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Mike Bryant
Mike Bryant
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Single Car Accident: Is There A Claim?


Through out the year , it’s not unusual to pass signs of single car spin outs and rollovers. Speed and road conditions are often the factors the police ascribe to these accidents. In these collisions are there still claims?

The answer in in most cases yes.

- With any Minnesota motor vehicle accident there is almost always No Fault coverage. A claim can be made to pay medical bills, wage loss, replacements services and resulting medical mileage for those injured. Depending on the circumstances, that claim will either be from the persons car insurance or the involved vehicle.

- Passengers who didn’t contribute to the accident will have the right to make a liability claim if they have pain and suffering and if they meet a Minnesota threshold.

- There is often property damage issue , both for the vehicle and other items in the car.

An experienced Personal Injury lawyer should be able to help any of the parties involved, figure out all of the coverages available. If you or a family member is involved make sure you talk to someone before you sign away rights you have or if you are told that you can’t make a claim.


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  1. Harvey McFadden says:
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    Loss of Control Accidents

    There is much debate over why so many loss of control accidents, with many varying opinions from experts and the public.
    But what if we take everything out of the equation but the vehicle?
    We know the point at which the vehicle will start to pivot and that is when one front wheel has more traction than both rear wheels combined. 67% front weight to 33% rear weight.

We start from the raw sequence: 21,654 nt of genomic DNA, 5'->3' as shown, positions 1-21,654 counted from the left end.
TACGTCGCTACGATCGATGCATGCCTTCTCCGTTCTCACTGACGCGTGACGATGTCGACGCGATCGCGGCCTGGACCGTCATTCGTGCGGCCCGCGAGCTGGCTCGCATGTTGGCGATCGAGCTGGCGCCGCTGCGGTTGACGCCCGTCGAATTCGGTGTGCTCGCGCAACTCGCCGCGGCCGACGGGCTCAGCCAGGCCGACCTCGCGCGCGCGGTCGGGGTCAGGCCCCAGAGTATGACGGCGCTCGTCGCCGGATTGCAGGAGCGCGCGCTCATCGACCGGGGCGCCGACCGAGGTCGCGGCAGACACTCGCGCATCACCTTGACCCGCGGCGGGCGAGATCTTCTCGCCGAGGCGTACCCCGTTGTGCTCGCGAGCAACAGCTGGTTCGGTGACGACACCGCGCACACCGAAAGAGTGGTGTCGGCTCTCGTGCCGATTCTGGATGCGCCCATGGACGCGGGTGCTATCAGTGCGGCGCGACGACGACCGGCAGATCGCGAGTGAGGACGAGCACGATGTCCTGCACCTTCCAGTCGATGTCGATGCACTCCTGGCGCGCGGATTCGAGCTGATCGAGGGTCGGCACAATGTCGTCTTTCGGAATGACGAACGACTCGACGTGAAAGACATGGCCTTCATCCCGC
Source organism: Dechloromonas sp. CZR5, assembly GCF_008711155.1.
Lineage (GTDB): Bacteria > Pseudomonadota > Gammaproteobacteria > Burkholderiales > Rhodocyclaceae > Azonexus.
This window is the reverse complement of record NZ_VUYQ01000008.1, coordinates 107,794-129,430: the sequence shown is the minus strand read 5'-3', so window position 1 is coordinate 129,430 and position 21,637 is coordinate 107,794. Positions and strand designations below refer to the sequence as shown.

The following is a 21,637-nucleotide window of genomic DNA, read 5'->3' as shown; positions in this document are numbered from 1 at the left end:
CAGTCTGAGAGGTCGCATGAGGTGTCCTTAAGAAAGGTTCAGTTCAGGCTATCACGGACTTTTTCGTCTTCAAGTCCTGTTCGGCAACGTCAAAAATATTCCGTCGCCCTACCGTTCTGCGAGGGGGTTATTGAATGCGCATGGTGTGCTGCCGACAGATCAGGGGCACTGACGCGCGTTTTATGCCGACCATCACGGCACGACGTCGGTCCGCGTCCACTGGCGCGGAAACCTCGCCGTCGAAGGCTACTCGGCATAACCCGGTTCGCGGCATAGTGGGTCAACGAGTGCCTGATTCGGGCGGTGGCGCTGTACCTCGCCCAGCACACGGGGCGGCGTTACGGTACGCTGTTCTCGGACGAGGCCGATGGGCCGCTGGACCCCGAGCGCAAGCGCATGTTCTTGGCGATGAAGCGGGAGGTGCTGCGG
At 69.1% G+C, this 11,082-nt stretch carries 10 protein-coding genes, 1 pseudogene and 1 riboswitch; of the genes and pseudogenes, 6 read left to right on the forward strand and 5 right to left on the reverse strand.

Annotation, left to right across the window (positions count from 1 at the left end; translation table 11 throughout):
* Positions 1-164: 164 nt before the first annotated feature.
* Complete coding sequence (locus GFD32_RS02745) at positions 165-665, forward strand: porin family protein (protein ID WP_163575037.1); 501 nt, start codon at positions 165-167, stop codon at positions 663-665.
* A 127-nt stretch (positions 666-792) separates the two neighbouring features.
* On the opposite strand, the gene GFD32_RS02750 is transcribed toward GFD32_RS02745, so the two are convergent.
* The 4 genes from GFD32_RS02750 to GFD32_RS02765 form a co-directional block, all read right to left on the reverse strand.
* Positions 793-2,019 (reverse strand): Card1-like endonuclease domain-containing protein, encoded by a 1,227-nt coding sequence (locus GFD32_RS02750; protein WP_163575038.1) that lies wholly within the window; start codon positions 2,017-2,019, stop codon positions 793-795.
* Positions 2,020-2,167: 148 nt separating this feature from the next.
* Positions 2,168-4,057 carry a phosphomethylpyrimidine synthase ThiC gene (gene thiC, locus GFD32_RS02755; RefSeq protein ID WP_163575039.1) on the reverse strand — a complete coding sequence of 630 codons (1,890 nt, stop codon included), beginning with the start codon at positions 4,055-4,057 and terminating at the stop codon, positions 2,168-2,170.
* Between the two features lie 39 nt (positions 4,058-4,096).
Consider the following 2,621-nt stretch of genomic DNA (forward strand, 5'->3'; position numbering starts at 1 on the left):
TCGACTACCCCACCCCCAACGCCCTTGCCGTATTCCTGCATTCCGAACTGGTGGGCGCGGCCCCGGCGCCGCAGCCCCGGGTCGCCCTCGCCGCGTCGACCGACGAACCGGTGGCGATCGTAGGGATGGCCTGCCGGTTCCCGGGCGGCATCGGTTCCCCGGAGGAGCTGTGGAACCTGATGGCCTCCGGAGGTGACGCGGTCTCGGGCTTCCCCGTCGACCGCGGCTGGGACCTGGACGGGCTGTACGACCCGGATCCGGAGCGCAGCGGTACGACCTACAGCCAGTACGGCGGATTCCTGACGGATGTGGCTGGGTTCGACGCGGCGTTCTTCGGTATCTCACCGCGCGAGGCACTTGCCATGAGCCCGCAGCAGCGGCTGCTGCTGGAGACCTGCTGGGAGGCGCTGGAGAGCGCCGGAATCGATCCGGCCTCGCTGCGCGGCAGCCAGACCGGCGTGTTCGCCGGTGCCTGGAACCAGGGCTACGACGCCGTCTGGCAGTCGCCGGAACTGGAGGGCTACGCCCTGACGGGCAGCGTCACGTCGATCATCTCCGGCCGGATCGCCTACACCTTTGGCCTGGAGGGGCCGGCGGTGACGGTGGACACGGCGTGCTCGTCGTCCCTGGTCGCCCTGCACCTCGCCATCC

The most stability offered 50/50 is offered in race cars sports cars and some luxury vehicles. These vehicles will become unstable with a force of 90% of the vehicle weight.
    At the other end of the scale pickups, some SUV’s and cars with weight ratios of 60/ 40 to 66/34. The force needed to cause loss of control ranges to just 10% of the vehicle weight. On these vehicles rear traction is critical
    There are some good videos on the Internet showing how important the rear tires of a vehicle are. Also the Society of Automotive Engineers paper 2002-01-0553 shows any decrease of tread depth from new of the rear tires can contribute to an accident. Also on youtube “ front wheel drive stability test”

  2. Mike Bryant says:
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    Interesting comment, thanks for taking the time to read and stop by.

  3. Harvey McFadden says:
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    Analyzing vehicle accident statistics, two things consistently stand out. One is the number of accidents in relation to the drivers’ age. It always graphs as a U shape where younger and older drivers have more accidents than middle age drivers. The other consistent concern is the fact that the number of accident is correlated to the weight distribution between the rear and front of a vehicle. The lighter the rear of a vehicle compared to the front, the more accidents are registered. The graph illustrates a sharp rise as a / shape, where for each percent weight reduction in the rear, there is an additional twenty fatalities per million of the same model car.
    Consistently, there are 60 reported injuries for every one reported fatality and considering the fact that the most unbalanced car has 200 fatalities per million registered cars, the chances of an injury is (200×60=12000 divided by 1,000,000) or 1 in 84 as compared to other more balanced cars where the chances of injury is 1 in 340.
    There are no balanced cars that have high fatality rates and no unbalanced cars with low fatality rates. With the worst cars having 65 percent of the weight on the front and considering the fact that the front of your car has considerably much more traction, predicting a safe speed becomes almost impossible. Consumers not being informed of the weigh difference makes things more risky.

  4. Mike Bryant says:
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    thanks for the additional points.